31 May2006

aaeda1

Few things are as delicious and easy to prepare as edamame (boiled or steamed fresh soybeans). These are the beans in pods that are brought to you as an appetizer at some of aaeda2the better Japanese restaurants in town. They are sprinkled with some good sea salt and you place the whole bean pod in your mouth while holding the stem end and you gently extract the beans and chew on them while you discard the bean pod. The soy beans should have some pop to them if your beans are fresh and a nice flavor that is enhanced by the salt.

I found these nice fresh, locally grown soy beans at Fresh Field in Market!Market! a few days ago (uncooked soybeans in second photo up above; notice that there isn’t much change to color in the cooked version, a sign of really fresh beans and just the right cooking time). They cost PHP65 for a medium sized plastic container that could easily serve 3 as an appetizer. aaeda3Back home, I had to wash the soy beans in several changes of water to ensure that no soil or sand was included in the boiled bean pods…partifularly since you put the whole pod in your mouth. Boil up some water or prepare a steamer and cook the soy beans for 6-7 minutes or until just tender. Plunge beans into a cold bath to retain the appetizing color (they tend to turn an unappealing olive color if overcooked). Sprinkle with some good kosher or sea salt and serve. Remember to put out an extra bowl for the empty bean pods. Good snacking, highly nutritious and great taste!

 

COMMENTS:

  1. carol says:

    I love edamame! My friend buys them in a Japanese store in Cartimar for P120 a kilo. Last week, I was thrilled to find them, cooked and ready to eat, at Big C supermarket in Bangkok, for only 40 baht a kilo!

    May 31, 2006 | 8:30 am

     
  2. fried-neurons says:

    Yummy edamame. Sometimes I eat so much edamame that I am full by the time the “real food” arrives. :)

    I think sea salt is better on this than kosher salt, because sea salt is coarser, and kosher salt dissolves too easily.

    May 31, 2006 | 12:31 pm

     
  3. Ria says:

    I will go there and buy na. Today, as in right now. I NEVER FIND THESE ANYWHERE. Thanks!!!

    May 31, 2006 | 2:23 pm

     
  4. Lou says:

    Thanks for this another new thing to try back in the Phils next time. I’ve never heard or eaten them, so, I’m sure I’ve missed a lot! Do you know if I can buy some seeds to plant, in a country similar to the Phils and any idea if they are easy to grow, not like the snow peas? I really like your blog MM. It makes me closer to home each time I open your blog; it’s like opening a magazine still warm out of the press! and I don’t even have to wait for the delivery guy, hehehe…
    cheers

    Jun 1, 2006 | 3:56 am

     
  5. Marketman says:

    Lou, I would imagine that soybeans are pretty easy to grow. I suppose you could get seeds though I have never tried it myself. The guy I buy it from used to sell them with the plant attached – therey were about a foot tall. He stopped that when he realized he was selling the sand, soil and bugs with the soybeans as well!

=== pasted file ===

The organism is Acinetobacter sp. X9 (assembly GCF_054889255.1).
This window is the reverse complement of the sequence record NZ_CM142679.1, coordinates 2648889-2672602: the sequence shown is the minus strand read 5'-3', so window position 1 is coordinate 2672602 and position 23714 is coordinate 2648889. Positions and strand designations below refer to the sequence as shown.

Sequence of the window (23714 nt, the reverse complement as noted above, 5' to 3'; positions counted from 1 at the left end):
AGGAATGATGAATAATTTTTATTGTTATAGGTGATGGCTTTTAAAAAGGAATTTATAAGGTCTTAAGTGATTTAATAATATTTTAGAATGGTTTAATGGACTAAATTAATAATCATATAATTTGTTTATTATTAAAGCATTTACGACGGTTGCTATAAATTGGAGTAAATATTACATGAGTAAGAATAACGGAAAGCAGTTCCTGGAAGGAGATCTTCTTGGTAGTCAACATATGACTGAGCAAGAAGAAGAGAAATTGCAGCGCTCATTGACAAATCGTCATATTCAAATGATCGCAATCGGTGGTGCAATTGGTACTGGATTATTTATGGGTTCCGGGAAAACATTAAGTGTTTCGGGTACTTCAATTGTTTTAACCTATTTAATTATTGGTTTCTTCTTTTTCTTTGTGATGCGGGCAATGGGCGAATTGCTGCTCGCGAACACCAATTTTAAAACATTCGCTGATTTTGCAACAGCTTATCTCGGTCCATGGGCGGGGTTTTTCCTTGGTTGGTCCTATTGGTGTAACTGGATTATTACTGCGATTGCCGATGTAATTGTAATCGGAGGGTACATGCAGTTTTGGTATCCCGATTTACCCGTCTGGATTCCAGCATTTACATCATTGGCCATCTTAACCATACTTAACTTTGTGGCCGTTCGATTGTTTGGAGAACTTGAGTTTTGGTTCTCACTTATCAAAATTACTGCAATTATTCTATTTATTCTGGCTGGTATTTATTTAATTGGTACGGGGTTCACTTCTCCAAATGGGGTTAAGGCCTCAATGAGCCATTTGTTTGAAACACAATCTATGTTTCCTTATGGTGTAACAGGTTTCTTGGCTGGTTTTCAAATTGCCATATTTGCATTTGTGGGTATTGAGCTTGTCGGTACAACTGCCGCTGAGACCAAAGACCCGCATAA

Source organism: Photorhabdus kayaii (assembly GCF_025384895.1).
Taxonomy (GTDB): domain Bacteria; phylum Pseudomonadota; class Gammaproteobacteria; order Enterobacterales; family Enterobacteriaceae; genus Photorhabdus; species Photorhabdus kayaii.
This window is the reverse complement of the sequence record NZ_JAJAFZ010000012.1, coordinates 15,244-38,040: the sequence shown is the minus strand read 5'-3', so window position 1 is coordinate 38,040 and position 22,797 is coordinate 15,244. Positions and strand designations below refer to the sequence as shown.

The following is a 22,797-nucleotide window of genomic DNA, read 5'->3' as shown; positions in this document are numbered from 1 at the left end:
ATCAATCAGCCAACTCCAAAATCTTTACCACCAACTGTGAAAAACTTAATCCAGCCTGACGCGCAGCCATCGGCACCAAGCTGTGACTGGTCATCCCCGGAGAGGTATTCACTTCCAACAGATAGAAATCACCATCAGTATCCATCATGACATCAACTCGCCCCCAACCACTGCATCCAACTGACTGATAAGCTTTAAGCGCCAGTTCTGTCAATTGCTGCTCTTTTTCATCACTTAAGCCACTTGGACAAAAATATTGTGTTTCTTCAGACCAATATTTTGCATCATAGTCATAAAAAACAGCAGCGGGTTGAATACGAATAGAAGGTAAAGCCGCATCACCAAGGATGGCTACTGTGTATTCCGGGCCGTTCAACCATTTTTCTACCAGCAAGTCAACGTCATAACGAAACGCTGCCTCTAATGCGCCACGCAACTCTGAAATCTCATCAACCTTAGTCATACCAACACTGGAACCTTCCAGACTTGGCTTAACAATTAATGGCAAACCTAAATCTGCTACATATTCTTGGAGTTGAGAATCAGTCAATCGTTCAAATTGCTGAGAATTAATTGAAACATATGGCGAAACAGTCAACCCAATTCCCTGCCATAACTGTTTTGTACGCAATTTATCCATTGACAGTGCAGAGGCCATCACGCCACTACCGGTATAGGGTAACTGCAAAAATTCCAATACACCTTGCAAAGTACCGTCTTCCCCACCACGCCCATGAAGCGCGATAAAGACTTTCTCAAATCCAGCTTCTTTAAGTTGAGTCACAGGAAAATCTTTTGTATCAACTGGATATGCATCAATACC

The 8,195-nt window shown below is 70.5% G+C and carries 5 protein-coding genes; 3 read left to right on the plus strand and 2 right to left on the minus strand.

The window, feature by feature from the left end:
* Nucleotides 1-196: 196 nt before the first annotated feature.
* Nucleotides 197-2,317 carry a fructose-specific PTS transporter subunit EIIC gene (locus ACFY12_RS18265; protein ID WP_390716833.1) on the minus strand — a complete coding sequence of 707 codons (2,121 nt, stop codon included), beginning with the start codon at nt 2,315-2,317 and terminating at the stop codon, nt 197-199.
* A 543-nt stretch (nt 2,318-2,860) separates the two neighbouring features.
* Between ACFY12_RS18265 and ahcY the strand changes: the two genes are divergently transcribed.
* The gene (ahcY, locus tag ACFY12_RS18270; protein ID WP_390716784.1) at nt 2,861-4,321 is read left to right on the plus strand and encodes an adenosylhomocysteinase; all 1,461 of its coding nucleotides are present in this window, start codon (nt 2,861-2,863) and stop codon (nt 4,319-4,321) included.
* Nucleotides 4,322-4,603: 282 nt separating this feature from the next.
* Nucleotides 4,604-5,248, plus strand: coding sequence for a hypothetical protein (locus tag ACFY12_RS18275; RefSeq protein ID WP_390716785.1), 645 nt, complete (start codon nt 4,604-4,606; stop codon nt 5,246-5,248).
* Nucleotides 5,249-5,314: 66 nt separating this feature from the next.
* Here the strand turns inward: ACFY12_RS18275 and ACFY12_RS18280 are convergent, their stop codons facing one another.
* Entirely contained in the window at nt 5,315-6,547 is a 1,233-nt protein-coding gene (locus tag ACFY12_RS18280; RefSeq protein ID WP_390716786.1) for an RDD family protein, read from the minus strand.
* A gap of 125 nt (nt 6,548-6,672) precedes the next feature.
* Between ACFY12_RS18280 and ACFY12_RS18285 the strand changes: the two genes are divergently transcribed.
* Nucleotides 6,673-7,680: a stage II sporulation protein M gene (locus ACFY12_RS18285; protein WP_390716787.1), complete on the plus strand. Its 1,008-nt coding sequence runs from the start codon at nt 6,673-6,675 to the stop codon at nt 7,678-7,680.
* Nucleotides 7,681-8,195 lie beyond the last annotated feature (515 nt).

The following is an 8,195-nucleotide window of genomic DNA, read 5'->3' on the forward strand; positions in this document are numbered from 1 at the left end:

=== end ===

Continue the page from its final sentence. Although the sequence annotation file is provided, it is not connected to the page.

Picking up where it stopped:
Jun 1, 2006 | 9:19 am

     
  6. Mila says:

    Thanks for the shopping tip MM, I usually buy a pack at japanese groceries, but the frozen ones sometimes look like they’re suffering from freezer burn. Fresh ones probably taste better when boiled. I wish more low end japanese restaurants would provide them on their menu.

    Jun 2, 2006 | 2:43 am

     
  7. kusinero says:

    Is there SOYBEANS in talipapa or palengke? what is the tagalog term? the very first time i eat boiled soybeans when i was in Tokyo last year.

    Jun 2, 2006 | 9:57 am

     
  8. Marketman says:

    kusinero, I smetimes see them at the more “upscale” palengkes like FTI Taguig and Farmer’s market Cubao. Not sure if there is a local name but edamame always seems to work…

    Jun 2, 2006 | 12:26 pm

     
  9. ShoppaHolique says:

    The first time I had this was years ago in Oz… i though it was just some fat stringbean so I ate the whole thing… it wasnt a pleasant experience… it was like eating furry leather…

    Jun 12, 2006 | 12:43 am

     
  10. VMA says:

    BALATONG is the Tagalog term for soybeans. I ate edamame in a Japanese resto for the first time in LA, served as appetizer and I thought it tasted like BOILED PEANUTS. So everytime I cook
    boiled peanuts (at only P35 per ganta), it reminds me of the taste of boiled edamame!

    Jun 13, 2006 | 5:42 pm

     
  11. Marketman says:

    VMA, thanks for that, didn’t know there was a Filipino word for soybeans!

    Jun 13, 2006 | 5:54 pm

     
  12. jr says:

    Edame is not a hit to me but i like kimchi.I think food is more appreciated with the rigth introduction, place or timing. Imagine were eating with my officemates on a Japanese party with overflowing curry based food , edame,etc. But we end up eating chinese served food.

    Dec 18, 2008 | 12:08 pm

     
 

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